The 1900s Science and Technology: Headline Makers
The 1900s Science and Technology: Headline MakersLuther Burbank
Lee De Forest
Thomas Alva Edison
George Ellery Hale
Granville Stanley Hall
Albert Abraham Michelson
Robert Edwin Peary
Wilbur and Orville Wright
Luther Burbank (1848–1926) Luther Burbank is one of America's most renowned botanists. Largely self-taught, Burbank was heavily influenced by Charles Darwin's research into hybridization, or how breeders could develop better specimens of plants and animals. He began experimenting with growing improved varieties of vegetables. His most successful experiment was the Burbank potato hybrid. Burbank gained national prominence through his popular plant catalogues and writings on hybridization.
Lee De Forest (1873–1961) Lee De Forest is known as "the father of radio" for his invention of the audion in 1906. The audion generated, amplified, and detected radio signals, making it possible to transmit the human voice and other broadcasts via wireless telephony. De Forest used his invention to make numerous important broadcasts during the following decade, such as the first transmission of live music in 1910 and the first radio news report in 1916. In the 1920s De Forest developed a sound process for motion pictures called Phonofilm, but it failed commercially due to Hollywood's commitment to silent movies. De Forest patented three hundred inventions during his career.
Thomas Alva Edison (1847–1931) Ohio native Thomas Alva Edison, who received only three months of formal education in his lifetime, is hailed as one of the most important inventors in human history. In 1876, he opened a laboratory in Menlo Park, New Jersey, in which he created hundreds of his inventions. The following year, he invented the phonograph and gained international acclaim. Edison's most noteworthy experimentation produced the incandescent light bulb in 1879. During his long career, Edison received more than one thousand patents on numerous inventions related to such diverse technologies as motion pictures, batteries, and automobiles.
George Ellery Hale (1868–1938) To astrophysicist George Ellery Hale, more powerful telescopes were key to finding out the physical nature of celestial bodies. With the help of others, including the Carnegie Institution, he was able to build increasingly large instruments that repeatedly surpassed all others in focal length and light-gathering power. Using a sixty-inch telescope on top of Mount Wilson near Pasadena, California, he discovered that sunspots are cooler than other regions of the Sun and also possess intense magnetic firelds. These were the most significant discoveries regarding sunspots since Galileo first discovered them in the seventeenth century.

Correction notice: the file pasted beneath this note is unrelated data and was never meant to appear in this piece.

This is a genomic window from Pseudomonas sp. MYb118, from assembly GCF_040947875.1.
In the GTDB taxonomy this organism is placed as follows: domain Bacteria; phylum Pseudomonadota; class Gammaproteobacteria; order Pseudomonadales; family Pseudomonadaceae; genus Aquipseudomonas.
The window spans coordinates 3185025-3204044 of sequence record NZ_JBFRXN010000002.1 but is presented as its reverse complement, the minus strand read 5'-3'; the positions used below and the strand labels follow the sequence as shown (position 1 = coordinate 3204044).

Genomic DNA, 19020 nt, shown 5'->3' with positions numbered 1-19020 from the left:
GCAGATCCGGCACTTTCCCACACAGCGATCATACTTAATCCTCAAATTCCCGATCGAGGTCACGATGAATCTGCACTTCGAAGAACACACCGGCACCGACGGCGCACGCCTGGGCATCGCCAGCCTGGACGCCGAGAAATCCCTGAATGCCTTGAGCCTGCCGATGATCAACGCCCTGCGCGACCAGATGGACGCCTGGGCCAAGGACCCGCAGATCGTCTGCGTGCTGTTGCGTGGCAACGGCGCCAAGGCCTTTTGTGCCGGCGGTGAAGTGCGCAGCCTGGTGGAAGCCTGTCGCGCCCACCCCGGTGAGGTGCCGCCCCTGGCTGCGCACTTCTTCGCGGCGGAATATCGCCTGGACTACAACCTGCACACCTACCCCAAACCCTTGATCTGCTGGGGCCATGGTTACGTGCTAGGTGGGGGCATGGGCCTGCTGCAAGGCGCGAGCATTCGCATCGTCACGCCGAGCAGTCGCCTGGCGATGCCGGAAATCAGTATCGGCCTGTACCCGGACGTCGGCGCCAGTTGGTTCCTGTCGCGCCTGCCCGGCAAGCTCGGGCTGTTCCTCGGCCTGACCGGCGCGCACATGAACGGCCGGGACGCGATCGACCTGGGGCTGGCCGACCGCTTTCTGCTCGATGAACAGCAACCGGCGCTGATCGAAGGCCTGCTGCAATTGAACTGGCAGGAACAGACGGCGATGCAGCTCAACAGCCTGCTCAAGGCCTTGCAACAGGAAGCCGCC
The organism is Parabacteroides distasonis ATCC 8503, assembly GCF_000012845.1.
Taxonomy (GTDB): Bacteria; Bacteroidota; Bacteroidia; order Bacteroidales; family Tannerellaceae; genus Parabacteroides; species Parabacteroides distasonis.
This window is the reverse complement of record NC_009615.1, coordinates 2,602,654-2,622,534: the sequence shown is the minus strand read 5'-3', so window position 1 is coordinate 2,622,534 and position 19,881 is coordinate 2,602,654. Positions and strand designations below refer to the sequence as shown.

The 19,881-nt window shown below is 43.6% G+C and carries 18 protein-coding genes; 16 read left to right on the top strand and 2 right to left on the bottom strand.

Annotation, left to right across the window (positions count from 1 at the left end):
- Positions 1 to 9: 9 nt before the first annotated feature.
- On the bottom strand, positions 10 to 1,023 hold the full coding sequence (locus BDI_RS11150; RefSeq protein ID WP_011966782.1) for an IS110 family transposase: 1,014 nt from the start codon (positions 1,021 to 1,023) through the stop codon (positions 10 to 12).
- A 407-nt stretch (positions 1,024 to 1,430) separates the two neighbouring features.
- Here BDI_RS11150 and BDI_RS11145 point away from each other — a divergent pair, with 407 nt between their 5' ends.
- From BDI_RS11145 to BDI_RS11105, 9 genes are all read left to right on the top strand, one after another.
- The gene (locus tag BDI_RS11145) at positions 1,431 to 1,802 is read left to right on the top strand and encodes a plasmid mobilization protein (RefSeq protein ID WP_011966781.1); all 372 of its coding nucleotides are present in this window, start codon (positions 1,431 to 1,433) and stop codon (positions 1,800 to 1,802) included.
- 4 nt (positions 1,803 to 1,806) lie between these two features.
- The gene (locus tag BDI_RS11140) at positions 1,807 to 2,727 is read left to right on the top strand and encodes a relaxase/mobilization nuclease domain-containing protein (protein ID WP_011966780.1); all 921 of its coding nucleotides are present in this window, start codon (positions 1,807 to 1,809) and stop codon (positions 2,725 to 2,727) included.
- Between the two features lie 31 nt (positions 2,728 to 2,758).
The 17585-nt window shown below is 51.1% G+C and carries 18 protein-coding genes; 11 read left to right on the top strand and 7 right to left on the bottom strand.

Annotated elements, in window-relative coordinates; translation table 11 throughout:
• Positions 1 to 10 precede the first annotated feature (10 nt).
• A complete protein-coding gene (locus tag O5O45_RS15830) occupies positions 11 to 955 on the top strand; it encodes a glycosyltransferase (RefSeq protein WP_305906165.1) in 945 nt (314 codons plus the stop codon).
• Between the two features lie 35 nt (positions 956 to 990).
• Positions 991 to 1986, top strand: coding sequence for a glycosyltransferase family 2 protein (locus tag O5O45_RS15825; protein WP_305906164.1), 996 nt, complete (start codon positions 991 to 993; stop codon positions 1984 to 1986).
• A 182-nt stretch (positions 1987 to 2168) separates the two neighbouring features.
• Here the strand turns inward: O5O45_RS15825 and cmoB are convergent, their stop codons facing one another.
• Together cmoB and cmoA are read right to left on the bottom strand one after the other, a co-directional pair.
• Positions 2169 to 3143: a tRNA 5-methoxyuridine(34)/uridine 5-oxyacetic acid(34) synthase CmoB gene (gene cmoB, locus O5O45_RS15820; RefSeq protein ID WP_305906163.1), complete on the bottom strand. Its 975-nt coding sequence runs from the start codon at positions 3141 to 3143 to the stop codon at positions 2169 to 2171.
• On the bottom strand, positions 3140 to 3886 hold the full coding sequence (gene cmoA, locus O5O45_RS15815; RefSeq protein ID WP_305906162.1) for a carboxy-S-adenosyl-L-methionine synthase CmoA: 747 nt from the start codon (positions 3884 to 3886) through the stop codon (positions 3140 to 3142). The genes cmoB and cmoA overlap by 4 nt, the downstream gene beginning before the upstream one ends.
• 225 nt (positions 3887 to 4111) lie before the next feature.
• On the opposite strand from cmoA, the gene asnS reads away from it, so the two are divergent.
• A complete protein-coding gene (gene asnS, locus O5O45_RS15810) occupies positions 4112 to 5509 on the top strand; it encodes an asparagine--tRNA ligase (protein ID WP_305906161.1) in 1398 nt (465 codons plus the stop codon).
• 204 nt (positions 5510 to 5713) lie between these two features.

Granville Stanley Hall (1844–1924) Granville Stanley Hall pioneered "scientific" psychology, the theory that human mental and emotional states were based completely on physiology. In 1884 he established the first experimental psychology laboratory in the United States at Johns Hopkins University, where he researched how physical sensations triggered mental perceptions and emotions. Hall also conducted extensive investigations into hypnosis and the unconscious mind, and he later studied developmental psychology in children. One of the founders of the American Psychological Association, he served as the organization's first president.
Albert Abraham Michelson (1852–1931) Physicist Albert Abraham Michelson dedicated his professional life to researching the speed of light and devising a means to measure it accurately. In 1881, he invented the interferometer, which studied the nature and behavior of light waves. In 1887, Michelson worked with fellow physicist Edward Morely on a famous experiment in which they proved light could be detected regardless of a light beam's rotation. This experiment served as a significant basis for Albert Einstein's theory of relativity. In 1907, Michelson was the first American to be awarded a Nobel Prize for his advances in optical measuring instruments, meteorology, and spectroscopy.
Robert Edwin Peary (1856–1920) Explorer Robert Edwin Peary began his career in 1886 when he journeyed to Greenland on a self-designed, one-man sled. He traveled around the area's Mount Wistar, which is now called Peary Land. Subsequent treks through the region made him an international celebrity. Peary confirmed Greenland was an island in 1895. In 1898, he began a five-year leave of absence from the U.S. Navy to explore the Arctic. Peary's ambition was to lead the first expedition to the North Pole. He reached the Pole on his eighth and final attempt, on April 6, 1909.
Wilbur (1867–1912) and Orville (1871–1948) Wright In the late 1890s the Wright brothers became intrigued with aeronautics and began to study the principles of flight by using gliders. After several years of study, experimentation, and construction, the Wright brothers designed a glider with a twelve-horsepower engine and propellers turned with bicycle chains. On December 17, 1903, Orville made humankind's first successful flight, 852 feet in fifty-nine seconds. The Wright brothers improved their designs and were awarded a U.S. patent for their "flying machine" in 1906. Soon the British, French, and American governments entered into negotiations with the Wright brothers to manufacture aircraft and train pilots.